Different elements have differing numbers of naturally-occurring isotopes (the theory behind all of this is complex and beyond the scope of this post).  Some isotopes are heavy in that they contain more neutrons in the nucleus than protons whereas others are light in that they contain fewer neutrons in the nucleus than protons.  In addition, some of these light or heavy isotopes are radioactive meaning they spontaneously decay into other elements over time (the rest of the isotopes are stable and don't decay).  The time it takes radioactive isotopes to decay is given by their half-life - the amount of time it takes for half of the isotopes in a sample to decay.

Two naturally-occurring isotopes are uranium are U-235 and U-238. The 235 and the 238 are the mass numbers which denotes the number of protons and neutrons in the nucleus of these isotopes.  Since all uranium has 92 protons (the element's atomic number), U-235 has 235-92 or  143 neutrons and U-238 has 238-92 or 146 neutrons.  Both of these isotopes are heavy and radioactive but they each have a different half-life.  The half-life of U-235 is 703.8 million years and the half-life of U-238 is 4.47 billion years.  Quite a difference.  Since they have different rates of decay, the ratio of U-235/U-238 will change over time (that ratio will decrease since U-235 decays more quickly).

In natural uranium deposits today, U-235 is about 0.72% of the total.  As we go back into geologic time, however, this ratio will increase.  Around 1.7 billion years ago, that ratio would have been around 3.1% (the other 97% being U-238.  Another important different between U-235 and U-238 is that U-235 is fissible.  This means that it will split apart when bombarded by free neutrons - a process called nuclear fission.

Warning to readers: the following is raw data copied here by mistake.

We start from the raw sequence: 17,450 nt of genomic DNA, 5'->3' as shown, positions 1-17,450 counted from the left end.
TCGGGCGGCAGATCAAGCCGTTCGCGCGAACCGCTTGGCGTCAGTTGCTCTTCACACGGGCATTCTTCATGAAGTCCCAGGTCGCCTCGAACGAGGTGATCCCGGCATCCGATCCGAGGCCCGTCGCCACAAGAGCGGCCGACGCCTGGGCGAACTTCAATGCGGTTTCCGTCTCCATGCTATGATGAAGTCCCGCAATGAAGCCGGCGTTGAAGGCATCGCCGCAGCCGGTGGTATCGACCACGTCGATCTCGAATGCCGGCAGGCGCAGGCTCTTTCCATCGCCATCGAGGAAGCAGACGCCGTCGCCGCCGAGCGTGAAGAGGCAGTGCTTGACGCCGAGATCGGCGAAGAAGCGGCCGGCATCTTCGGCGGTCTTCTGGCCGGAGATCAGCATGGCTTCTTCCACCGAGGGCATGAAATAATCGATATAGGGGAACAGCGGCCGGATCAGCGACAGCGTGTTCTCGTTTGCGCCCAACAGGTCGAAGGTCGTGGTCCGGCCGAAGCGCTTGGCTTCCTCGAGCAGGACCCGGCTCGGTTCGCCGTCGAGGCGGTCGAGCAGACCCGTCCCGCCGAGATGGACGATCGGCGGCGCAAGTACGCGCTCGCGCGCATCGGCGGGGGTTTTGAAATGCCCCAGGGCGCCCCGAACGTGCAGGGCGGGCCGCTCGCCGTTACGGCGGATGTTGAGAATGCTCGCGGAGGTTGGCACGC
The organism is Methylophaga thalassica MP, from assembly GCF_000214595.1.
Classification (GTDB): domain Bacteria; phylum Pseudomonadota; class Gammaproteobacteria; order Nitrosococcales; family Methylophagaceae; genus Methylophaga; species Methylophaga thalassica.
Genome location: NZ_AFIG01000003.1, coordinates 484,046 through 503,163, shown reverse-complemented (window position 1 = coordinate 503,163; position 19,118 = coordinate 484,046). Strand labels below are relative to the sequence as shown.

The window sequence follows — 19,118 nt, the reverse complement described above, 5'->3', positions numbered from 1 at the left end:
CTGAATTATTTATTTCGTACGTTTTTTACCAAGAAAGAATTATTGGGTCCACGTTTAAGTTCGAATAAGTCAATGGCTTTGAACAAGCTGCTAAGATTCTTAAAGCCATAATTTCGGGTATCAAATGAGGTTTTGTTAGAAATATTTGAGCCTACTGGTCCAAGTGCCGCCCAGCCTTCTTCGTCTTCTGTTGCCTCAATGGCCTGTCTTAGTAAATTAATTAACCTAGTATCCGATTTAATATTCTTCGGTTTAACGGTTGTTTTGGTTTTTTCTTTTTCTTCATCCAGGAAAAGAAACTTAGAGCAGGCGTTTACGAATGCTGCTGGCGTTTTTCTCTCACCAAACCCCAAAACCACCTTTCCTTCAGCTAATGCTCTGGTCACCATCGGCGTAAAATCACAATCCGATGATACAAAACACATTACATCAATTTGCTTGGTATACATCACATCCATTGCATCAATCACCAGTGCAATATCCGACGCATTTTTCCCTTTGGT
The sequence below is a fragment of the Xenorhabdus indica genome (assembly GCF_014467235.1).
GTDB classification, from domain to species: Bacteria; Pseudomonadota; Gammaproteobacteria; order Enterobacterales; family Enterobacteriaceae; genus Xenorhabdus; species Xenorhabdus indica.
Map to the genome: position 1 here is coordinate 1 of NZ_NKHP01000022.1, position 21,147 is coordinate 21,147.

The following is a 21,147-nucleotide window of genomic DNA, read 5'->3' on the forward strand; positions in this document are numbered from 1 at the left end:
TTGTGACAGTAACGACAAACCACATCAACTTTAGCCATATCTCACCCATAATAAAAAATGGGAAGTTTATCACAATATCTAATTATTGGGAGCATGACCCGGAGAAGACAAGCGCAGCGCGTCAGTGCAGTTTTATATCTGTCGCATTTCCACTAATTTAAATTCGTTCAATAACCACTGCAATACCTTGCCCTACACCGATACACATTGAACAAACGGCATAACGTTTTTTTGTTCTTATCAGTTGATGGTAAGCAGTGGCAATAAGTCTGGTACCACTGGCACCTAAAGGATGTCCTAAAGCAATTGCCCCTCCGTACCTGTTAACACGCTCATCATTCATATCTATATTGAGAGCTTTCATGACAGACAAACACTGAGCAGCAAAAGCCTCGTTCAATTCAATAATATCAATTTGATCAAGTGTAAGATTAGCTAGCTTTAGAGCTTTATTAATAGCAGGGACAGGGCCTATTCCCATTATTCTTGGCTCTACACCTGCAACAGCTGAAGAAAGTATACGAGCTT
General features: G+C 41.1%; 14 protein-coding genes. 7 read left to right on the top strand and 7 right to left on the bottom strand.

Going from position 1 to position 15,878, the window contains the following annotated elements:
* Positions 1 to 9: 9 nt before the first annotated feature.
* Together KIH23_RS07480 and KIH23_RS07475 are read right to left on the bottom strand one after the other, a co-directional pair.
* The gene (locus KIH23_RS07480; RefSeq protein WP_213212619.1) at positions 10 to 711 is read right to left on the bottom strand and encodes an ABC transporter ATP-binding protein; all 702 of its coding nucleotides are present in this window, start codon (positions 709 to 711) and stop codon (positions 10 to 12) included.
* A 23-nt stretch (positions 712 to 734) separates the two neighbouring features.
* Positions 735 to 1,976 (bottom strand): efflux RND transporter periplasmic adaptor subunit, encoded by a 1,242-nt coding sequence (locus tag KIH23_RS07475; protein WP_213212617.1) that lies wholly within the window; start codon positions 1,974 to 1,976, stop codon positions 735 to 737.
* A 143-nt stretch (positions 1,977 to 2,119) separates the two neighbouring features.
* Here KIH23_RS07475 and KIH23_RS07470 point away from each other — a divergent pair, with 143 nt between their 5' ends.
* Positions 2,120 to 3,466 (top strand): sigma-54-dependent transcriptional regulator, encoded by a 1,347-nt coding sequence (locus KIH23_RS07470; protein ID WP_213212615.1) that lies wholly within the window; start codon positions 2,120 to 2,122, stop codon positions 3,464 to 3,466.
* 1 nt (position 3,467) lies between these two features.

n + U-235 => Ba-141 + Kr-92 + 3 n

A free neutron (n) colliding with U-235 will split it into Ba-141 (barium) and Kr-92 (krypton) plus 3 free neutrons.  These 3 free neutrons can than fly off and split other U-235 isotopes in a self-sustaining chain reaction.  This process also releases energy hence its use in nuclear reactors (a LOT of energy - a chunk of U-235 the size of a grain of rice can produce as much energy as 3 tons of coal!).

Now back to the story of Oklo and the French physicist Francis Perrin.  What he found when testing samples from Oklo is that the ratio of U-235 wasn't around 0.72% as expected.  It was lower.  Further testing showed some samples were as low as 0.44% and there were similarly lower than expected ratios of other isotopes like neodymium (Nd) and ruthenium (Ru).  What caused these anomalously low ratios?

Well, it turns out that these ratios would be exactly what you would expect if these isotopes were in a nuclear reactor.  It also turns out that back in 1956 a chemistry professor at the University of Arkansas named Paul Kazuo Kuroda predicted that these types of nuclear fission reactions could occur naturally under favorable conditions.

Further research confirmed that nearly 2 billion years ago, nuclear fission reactions similar to what occurs today in the containment vessels of nuclear reactors, naturally developed in a mass of uranium ore at Oklo.

In my next post, I'll discuss a bit more about the geology of this unique site.